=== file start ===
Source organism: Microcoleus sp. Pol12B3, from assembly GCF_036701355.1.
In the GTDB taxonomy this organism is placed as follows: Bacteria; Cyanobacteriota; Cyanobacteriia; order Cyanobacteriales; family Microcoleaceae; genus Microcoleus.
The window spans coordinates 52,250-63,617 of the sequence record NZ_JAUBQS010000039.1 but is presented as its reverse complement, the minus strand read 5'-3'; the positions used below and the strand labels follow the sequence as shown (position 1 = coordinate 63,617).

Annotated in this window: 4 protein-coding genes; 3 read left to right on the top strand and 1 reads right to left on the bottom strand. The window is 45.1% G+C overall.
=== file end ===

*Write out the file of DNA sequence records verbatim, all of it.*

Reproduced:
Source organism: Microcoleus sp. Pol12B3, from assembly GCF_036701355.1.
In the GTDB taxonomy this organism is placed as follows: Bacteria; Cyanobacteriota; Cyanobacteriia; order Cyanobacteriales; family Microcoleaceae; genus Microcoleus.
The window spans coordinates 52,250-63,617 of the sequence record NZ_JAUBQS010000039.1 but is presented as its reverse complement, the minus strand read 5'-3'; the positions used below and the strand labels follow the sequence as shown (position 1 = coordinate 63,617).

Annotated in this window: 4 protein-coding genes; 3 read left to right on the top strand and 1 reads right to left on the bottom strand. The window is 45.1% G+C overall.